Acrobat plug-ins are dynamically-linked extension to Acrobat or Adobe Reader. They can hook into the user interface in a number of ways and can registered to be called when a variety of events occur in the application. A plug-in is a program written in ANSI C/C++ that uses Acrobat public APIs. The Acrobat API is divided into several layers; each layer controls a different aspect of the Acrobat environment. Plug-in projects consist of header files, SDK source files, user source files, user GUI resource files. The Acrobat SDK provides tools to help create these projects. The output file is a dynamically linked library file, with the extension .api, that should be placed in the Plug-ins folder under Acrobat.
Developing plug-ins and applications for Acrobat 9
Learn to use Acrobat SDK 9 to create plug-ins for Adobe Reader 9 and Acrobat 9 as well as to develop PDF Library applications. The Acrobat SDK contains two libraries: the Acrobat core API and the PDF Library API. The latest API descriptions are contained in the Acrobat and PDF Library API Reference.
Creating an Adobe Reader 9 plug-in
Learn to develop and enable a plug-in to be loaded by Adobe Reader 9. Also learn to troubleshoot the Adobe Reader 9 plug-in.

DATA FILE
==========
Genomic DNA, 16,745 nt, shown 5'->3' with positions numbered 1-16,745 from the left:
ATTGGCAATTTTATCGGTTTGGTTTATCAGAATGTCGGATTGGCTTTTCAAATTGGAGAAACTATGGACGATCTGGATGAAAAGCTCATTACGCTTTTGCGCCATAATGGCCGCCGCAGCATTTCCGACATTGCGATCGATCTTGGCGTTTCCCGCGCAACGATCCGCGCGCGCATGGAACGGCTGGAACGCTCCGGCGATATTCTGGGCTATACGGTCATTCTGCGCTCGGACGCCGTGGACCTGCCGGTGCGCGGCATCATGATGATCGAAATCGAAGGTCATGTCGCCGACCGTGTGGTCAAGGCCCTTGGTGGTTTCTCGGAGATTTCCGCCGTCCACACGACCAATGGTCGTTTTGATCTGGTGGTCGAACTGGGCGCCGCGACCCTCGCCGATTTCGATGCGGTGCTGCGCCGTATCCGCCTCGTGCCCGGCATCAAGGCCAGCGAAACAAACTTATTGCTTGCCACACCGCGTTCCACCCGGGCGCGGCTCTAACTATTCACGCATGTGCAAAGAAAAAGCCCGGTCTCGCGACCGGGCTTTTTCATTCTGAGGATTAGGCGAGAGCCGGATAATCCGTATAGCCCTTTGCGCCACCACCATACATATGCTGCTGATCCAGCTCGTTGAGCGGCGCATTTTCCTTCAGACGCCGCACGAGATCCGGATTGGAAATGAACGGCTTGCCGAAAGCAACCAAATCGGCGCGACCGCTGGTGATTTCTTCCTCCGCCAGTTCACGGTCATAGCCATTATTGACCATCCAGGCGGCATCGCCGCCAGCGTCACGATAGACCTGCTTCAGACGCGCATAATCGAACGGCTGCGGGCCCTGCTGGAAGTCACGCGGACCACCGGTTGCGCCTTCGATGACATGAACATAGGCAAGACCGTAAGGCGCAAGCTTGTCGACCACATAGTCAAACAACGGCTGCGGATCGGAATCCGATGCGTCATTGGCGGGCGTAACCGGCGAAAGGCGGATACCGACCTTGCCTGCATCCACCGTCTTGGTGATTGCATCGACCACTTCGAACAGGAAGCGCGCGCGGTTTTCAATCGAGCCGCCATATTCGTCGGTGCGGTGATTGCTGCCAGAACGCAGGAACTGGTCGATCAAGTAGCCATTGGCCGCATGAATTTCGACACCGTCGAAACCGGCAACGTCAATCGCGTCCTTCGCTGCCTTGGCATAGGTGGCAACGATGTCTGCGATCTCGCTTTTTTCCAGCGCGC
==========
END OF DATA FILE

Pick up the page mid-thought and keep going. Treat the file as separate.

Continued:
Developing plug-ins and applications (PDF, 4.6M)
Understand and learn to develop the Acrobat plug-ins and PDF Library applications. Also learn to upgrade plug-ins from Acrobat 7 to Acrobat 8, know the platform-specific techniques for developing plug-ins, and obtain the list of Acrobat SDK header files.
Build plug-ins for Adobe Reader
You must complete an Integration Key License Agreement (IKLA) to obtain a public key to allow you to build plug-ins for Adobe Reader software.
Developing for Adobe Reader (PDF, 953k)
Learn the steps and process that must be followed to enable a plug-in to be loaded by Adobe Reader.
Acrobat and PDF Library API Reference (PDF, 14.5M)
Get detailed descriptions of the PDF Library and Acrobat core and extended APIs.
Using the Save As XML plug-in (PDF, 412k)
Get information on the custom language used to save a tagged document in different formats such as XML, HTML, and similar text-based formats.